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Migraine and Stroke, Heart Disease: Understanding the Risks

Learning that research has found connections between migraine and stroke and heart disease can be chilling. Fortunately, the news is not as bad as it might first appear. I spoke with headache specialist Gretchen Tietjen, M.D., about an article on the connection between migraine and an increased risk of stroke and cardiovascular disease that she wrote for the American Migraine Foundation. “From a patient’s perspective, this information is frightening,” I told her (because I have no poker face, even on the telephone). Dr. Tietjen soothed my worries tremendously by putting the information into perspective.

“It can be very scary when you read things like this,” Dr. Tietjen said. “Study after study shows this little bit of increase.” However, the risk is very small. The most important takeaway is that patients should keep migraine in mind as part of their overall risk for stroke and heart disease. If you have migraine and are at increased risk of stroke or heart disease, it’s extra important to be aware of and manage those risk factors.

Migraine Increases the Risk of Stroke and Cardiovascular Diesease (But Only a Little Bit)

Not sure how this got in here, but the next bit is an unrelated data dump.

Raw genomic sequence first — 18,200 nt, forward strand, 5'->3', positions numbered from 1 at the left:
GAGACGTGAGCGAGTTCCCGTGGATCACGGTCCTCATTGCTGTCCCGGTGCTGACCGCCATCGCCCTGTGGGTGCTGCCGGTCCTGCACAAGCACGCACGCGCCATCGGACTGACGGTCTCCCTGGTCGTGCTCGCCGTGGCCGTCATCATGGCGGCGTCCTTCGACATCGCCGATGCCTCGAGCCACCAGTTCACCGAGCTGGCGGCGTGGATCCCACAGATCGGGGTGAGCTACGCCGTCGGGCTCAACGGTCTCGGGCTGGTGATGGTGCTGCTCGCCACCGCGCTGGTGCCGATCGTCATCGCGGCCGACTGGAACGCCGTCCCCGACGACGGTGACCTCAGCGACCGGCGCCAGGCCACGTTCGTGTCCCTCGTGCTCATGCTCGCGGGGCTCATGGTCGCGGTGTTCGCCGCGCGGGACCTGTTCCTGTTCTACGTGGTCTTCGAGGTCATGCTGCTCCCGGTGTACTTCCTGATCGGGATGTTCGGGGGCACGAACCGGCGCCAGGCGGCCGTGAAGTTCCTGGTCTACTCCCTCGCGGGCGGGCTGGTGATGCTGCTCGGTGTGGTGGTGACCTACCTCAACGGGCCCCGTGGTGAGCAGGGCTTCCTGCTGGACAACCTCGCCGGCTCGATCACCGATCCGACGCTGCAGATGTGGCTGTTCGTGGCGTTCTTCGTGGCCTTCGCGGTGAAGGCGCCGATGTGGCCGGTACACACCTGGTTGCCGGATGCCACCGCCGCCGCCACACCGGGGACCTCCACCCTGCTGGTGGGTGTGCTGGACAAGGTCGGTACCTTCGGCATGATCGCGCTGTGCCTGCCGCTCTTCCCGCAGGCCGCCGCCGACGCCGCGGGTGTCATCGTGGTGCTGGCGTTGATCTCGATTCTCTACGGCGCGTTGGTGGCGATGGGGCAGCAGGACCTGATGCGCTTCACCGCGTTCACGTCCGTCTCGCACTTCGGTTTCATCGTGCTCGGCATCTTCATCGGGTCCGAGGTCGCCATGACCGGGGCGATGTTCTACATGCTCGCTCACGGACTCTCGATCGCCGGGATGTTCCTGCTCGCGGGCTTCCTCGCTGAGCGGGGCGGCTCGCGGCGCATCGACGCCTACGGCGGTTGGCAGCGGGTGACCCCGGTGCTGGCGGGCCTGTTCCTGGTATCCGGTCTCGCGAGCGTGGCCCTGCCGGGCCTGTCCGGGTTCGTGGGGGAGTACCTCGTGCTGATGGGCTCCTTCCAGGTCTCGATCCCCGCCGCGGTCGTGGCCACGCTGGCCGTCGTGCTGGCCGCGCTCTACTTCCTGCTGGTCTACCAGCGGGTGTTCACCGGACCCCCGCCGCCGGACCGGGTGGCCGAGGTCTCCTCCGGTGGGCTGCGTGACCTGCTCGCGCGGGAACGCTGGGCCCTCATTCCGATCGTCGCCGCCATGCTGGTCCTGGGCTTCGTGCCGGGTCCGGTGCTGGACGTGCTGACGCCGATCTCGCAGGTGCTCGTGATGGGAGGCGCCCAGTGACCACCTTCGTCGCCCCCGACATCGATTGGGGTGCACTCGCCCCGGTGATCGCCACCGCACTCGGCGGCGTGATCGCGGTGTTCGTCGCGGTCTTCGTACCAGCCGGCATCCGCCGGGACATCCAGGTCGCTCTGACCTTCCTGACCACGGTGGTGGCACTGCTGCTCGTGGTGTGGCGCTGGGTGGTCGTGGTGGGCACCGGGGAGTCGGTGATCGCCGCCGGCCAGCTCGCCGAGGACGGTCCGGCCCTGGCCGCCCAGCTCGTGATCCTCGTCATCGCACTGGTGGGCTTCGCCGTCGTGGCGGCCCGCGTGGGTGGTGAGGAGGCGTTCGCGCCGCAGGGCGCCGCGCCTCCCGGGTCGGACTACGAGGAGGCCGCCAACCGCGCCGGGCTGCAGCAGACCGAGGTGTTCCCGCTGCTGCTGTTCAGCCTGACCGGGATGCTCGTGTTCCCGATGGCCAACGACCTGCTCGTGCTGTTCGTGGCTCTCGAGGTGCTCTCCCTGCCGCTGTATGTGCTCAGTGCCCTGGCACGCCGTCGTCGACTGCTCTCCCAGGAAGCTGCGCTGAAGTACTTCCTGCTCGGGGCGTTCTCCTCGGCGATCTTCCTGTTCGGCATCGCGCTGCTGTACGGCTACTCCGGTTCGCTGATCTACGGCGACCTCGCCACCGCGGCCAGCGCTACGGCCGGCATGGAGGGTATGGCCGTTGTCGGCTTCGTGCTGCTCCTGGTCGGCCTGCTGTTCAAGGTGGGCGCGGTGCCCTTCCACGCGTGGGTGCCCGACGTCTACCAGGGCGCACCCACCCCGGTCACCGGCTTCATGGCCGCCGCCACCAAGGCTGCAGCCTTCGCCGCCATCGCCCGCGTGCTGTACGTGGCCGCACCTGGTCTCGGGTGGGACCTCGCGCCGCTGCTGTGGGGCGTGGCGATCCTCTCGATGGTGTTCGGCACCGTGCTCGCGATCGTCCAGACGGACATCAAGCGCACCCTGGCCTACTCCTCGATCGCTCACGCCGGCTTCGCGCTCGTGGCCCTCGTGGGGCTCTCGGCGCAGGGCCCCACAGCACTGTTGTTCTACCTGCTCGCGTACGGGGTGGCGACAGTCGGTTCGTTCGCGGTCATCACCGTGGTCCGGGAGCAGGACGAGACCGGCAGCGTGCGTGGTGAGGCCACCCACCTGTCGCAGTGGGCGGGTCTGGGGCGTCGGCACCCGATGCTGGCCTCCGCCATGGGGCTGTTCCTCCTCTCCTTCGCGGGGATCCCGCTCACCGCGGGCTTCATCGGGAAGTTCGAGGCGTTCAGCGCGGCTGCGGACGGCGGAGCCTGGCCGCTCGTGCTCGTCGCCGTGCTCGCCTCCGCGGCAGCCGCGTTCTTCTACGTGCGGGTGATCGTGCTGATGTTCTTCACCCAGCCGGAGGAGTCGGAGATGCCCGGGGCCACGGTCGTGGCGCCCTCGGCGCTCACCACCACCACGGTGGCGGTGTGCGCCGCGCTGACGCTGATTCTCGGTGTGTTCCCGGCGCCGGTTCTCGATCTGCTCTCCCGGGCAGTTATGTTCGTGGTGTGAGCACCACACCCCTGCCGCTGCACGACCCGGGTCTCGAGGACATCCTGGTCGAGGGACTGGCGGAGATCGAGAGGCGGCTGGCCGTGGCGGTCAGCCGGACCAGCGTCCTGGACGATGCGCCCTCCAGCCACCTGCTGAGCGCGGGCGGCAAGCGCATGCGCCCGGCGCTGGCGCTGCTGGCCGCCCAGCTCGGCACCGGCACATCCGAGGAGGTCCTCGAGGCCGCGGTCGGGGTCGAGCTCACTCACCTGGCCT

Yes, migraine does increase the risk of stroke, particularly for women who have migraine with aura. But the risk is very, very small. Less than 1% of all strokes in women have any connection to migraine. And the presence of a connection is not proof of a causal relationship—that is, just because the two are linked doesn’t mean that migraine causes stroke.

The article reports that a recent study found “that migraine increases the risk of stroke, coronary events, and related death by about 50%.” At first glance, that sounds terrifying, but Dr. Tietjen’s clarification was soothing. She said, “This sounds worrisome but to put this in perspective only 1% of the total population in the study had a cardiovascular event over the 20 years of follow-up. The take home message is that having migraine does not mean you will have heart disease or a stroke, only that it appears to slightly increase the risk.”

Risk Factors For Stroke and Heart Disease